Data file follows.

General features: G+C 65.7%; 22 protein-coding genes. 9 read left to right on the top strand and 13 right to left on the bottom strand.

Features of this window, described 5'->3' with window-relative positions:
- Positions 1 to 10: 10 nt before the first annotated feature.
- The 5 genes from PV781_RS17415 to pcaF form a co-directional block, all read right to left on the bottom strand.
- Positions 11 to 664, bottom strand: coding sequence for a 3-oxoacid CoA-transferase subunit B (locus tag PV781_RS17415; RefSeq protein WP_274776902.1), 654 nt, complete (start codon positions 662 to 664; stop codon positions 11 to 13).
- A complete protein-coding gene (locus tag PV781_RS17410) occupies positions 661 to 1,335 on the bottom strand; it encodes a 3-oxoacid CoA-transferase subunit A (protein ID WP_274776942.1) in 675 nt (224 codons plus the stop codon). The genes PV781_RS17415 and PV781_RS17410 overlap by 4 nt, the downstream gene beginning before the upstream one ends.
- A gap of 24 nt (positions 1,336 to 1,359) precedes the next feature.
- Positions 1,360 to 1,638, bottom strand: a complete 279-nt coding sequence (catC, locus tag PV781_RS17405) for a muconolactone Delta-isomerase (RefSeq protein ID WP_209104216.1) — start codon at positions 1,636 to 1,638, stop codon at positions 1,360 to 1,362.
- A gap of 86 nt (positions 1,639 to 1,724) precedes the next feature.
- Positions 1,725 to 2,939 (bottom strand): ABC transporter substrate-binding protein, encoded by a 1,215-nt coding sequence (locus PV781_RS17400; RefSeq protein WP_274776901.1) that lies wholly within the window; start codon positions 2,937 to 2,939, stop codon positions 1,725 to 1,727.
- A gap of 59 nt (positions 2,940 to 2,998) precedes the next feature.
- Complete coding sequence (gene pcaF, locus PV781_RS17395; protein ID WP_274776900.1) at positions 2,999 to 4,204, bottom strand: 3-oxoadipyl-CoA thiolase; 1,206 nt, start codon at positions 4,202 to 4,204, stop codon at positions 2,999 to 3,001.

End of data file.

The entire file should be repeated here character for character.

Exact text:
General features: G+C 65.7%; 22 protein-coding genes. 9 read left to right on the top strand and 13 right to left on the bottom strand.

Features of this window, described 5'->3' with window-relative positions:
- Positions 1 to 10: 10 nt before the first annotated feature.
- The 5 genes from PV781_RS17415 to pcaF form a co-directional block, all read right to left on the bottom strand.
- Positions 11 to 664, bottom strand: coding sequence for a 3-oxoacid CoA-transferase subunit B (locus tag PV781_RS17415; RefSeq protein WP_274776902.1), 654 nt, complete (start codon positions 662 to 664; stop codon positions 11 to 13).
- A complete protein-coding gene (locus tag PV781_RS17410) occupies positions 661 to 1,335 on the bottom strand; it encodes a 3-oxoacid CoA-transferase subunit A (protein ID WP_274776942.1) in 675 nt (224 codons plus the stop codon). The genes PV781_RS17415 and PV781_RS17410 overlap by 4 nt, the downstream gene beginning before the upstream one ends.
- A gap of 24 nt (positions 1,336 to 1,359) precedes the next feature.
- Positions 1,360 to 1,638, bottom strand: a complete 279-nt coding sequence (catC, locus tag PV781_RS17405) for a muconolactone Delta-isomerase (RefSeq protein ID WP_209104216.1) — start codon at positions 1,636 to 1,638, stop codon at positions 1,360 to 1,362.
- A gap of 86 nt (positions 1,639 to 1,724) precedes the next feature.
- Positions 1,725 to 2,939 (bottom strand): ABC transporter substrate-binding protein, encoded by a 1,215-nt coding sequence (locus PV781_RS17400; RefSeq protein WP_274776901.1) that lies wholly within the window; start codon positions 2,937 to 2,939, stop codon positions 1,725 to 1,727.
- A gap of 59 nt (positions 2,940 to 2,998) precedes the next feature.
- Complete coding sequence (gene pcaF, locus PV781_RS17395; protein ID WP_274776900.1) at positions 2,999 to 4,204, bottom strand: 3-oxoadipyl-CoA thiolase; 1,206 nt, start codon at positions 4,202 to 4,204, stop codon at positions 2,999 to 3,001.